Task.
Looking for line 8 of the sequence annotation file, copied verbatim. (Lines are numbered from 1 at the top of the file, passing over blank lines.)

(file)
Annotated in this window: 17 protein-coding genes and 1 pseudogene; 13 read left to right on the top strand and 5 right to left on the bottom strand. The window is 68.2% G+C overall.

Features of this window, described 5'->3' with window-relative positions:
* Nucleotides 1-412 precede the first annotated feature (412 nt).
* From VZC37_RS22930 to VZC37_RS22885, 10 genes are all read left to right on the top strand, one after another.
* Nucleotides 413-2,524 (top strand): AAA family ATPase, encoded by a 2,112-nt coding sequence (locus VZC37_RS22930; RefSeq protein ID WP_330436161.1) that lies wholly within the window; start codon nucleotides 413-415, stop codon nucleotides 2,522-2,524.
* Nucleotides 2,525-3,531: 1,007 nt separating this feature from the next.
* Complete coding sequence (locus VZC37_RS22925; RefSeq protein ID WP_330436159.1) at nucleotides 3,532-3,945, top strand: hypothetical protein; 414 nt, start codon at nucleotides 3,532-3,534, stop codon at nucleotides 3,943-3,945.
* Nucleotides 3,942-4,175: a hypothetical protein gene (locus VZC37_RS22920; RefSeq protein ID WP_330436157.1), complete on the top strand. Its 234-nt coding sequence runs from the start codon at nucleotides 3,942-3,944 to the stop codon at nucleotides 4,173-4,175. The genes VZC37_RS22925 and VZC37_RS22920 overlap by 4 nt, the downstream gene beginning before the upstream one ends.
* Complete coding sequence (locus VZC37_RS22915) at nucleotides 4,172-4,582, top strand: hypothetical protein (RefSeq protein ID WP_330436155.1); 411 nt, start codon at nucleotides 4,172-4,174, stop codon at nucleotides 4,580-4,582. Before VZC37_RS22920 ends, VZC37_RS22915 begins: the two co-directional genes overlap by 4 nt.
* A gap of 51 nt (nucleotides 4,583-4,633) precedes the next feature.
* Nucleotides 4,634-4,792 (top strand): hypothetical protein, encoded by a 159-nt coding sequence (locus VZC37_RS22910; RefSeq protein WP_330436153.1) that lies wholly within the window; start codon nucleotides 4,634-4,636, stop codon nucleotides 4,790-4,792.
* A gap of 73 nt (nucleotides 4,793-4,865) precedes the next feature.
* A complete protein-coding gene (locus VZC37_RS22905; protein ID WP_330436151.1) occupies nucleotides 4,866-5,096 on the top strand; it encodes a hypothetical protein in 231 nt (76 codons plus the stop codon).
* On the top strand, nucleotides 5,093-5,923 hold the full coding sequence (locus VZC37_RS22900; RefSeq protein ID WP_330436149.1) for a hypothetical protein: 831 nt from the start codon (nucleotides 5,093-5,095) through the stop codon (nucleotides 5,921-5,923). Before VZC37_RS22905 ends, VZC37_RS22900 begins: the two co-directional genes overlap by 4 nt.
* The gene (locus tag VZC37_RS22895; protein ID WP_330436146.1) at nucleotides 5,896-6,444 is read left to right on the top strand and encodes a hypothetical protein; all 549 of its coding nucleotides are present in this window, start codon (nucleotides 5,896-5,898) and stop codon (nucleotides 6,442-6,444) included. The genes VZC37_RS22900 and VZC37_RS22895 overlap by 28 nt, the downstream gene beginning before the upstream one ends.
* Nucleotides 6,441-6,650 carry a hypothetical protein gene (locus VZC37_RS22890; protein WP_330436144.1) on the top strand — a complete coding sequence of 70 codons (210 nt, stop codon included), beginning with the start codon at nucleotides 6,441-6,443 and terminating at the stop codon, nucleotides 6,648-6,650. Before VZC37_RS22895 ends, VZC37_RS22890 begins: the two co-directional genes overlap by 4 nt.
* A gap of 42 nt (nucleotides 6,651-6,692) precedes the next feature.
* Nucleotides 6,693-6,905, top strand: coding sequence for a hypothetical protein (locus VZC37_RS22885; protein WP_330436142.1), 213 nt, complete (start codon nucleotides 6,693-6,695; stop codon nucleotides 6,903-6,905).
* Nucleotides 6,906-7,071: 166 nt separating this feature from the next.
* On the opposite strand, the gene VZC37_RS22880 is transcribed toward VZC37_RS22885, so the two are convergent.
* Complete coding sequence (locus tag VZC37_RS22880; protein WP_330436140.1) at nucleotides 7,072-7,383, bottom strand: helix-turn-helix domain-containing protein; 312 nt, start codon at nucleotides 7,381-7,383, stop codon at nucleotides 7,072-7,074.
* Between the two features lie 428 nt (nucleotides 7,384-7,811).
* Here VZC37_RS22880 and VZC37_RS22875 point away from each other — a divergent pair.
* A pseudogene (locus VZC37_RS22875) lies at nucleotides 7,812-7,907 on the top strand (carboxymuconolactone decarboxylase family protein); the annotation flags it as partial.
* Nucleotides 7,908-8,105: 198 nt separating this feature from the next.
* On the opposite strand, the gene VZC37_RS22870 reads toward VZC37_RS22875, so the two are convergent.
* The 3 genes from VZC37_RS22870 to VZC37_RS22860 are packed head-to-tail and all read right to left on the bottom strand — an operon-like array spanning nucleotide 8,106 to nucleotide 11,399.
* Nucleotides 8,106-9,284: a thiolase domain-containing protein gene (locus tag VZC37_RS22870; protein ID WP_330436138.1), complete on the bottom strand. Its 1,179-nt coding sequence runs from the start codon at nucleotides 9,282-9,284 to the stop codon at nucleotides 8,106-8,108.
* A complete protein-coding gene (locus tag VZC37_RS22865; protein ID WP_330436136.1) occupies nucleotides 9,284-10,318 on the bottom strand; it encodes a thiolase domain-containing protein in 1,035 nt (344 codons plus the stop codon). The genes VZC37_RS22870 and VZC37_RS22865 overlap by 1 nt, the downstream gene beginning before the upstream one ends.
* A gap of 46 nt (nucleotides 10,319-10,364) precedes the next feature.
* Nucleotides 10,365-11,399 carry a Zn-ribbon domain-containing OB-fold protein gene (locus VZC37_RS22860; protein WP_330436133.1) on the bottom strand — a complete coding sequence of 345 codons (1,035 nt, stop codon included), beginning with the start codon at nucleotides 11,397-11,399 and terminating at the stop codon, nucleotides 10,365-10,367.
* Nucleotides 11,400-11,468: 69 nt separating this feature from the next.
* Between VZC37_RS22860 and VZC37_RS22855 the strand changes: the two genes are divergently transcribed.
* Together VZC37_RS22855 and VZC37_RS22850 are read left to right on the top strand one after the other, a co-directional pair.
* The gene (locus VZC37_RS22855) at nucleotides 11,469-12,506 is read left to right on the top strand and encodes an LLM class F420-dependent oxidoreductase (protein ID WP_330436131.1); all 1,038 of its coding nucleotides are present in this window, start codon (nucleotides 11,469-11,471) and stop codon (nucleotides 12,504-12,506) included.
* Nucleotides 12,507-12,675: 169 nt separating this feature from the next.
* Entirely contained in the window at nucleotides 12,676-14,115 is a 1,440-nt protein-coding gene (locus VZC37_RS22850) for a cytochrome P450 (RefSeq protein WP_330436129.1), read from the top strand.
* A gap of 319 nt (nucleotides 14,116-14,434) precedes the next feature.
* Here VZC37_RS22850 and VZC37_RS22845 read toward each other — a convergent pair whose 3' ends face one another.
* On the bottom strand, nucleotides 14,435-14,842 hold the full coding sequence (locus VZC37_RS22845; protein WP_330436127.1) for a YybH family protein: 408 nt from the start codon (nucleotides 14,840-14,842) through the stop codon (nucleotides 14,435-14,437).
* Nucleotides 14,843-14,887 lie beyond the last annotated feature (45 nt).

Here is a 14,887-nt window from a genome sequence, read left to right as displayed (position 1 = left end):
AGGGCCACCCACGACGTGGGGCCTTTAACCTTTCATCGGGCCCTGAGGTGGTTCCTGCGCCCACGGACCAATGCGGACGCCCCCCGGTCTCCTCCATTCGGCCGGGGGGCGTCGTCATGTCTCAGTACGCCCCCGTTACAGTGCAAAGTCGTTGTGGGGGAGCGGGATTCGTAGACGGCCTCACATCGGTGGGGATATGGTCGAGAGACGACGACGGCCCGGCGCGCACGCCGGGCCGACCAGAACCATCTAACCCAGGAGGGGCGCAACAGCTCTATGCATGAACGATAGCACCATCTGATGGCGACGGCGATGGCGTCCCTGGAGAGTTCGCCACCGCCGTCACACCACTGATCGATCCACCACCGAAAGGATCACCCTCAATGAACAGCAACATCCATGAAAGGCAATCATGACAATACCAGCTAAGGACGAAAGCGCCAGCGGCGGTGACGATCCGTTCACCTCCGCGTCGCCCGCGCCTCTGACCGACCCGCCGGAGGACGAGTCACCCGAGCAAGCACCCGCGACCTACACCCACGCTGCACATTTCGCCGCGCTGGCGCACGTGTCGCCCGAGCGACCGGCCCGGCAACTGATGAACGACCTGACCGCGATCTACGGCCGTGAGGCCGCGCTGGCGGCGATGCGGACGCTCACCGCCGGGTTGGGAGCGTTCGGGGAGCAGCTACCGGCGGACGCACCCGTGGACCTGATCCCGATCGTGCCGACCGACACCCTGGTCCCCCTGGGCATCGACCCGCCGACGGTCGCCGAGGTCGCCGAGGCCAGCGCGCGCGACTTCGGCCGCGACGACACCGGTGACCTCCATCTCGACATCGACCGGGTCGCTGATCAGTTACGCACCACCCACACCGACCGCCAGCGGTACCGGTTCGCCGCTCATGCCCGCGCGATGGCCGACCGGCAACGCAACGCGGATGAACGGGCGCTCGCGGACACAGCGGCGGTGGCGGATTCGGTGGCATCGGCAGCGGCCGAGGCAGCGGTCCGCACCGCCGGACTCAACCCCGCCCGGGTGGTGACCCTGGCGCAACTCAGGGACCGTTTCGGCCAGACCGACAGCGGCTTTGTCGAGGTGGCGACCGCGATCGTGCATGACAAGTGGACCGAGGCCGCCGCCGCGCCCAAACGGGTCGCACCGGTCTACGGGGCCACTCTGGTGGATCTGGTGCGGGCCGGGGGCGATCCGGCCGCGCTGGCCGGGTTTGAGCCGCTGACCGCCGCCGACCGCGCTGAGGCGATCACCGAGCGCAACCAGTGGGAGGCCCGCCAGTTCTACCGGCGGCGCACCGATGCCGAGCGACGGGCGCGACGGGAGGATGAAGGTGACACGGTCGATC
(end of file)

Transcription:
* Nucleotides 3,942-4,175: a hypothetical protein gene (locus VZC37_RS22920; RefSeq protein ID WP_330436157.1), complete on the top strand. Its 234-nt coding sequence runs from the start codon at nucleotides 3,942-3,944 to the stop codon at nucleotides 4,173-4,175. The genes VZC37_RS22925 and VZC37_RS22920 overlap by 4 nt, the downstream gene beginning before the upstream one ends.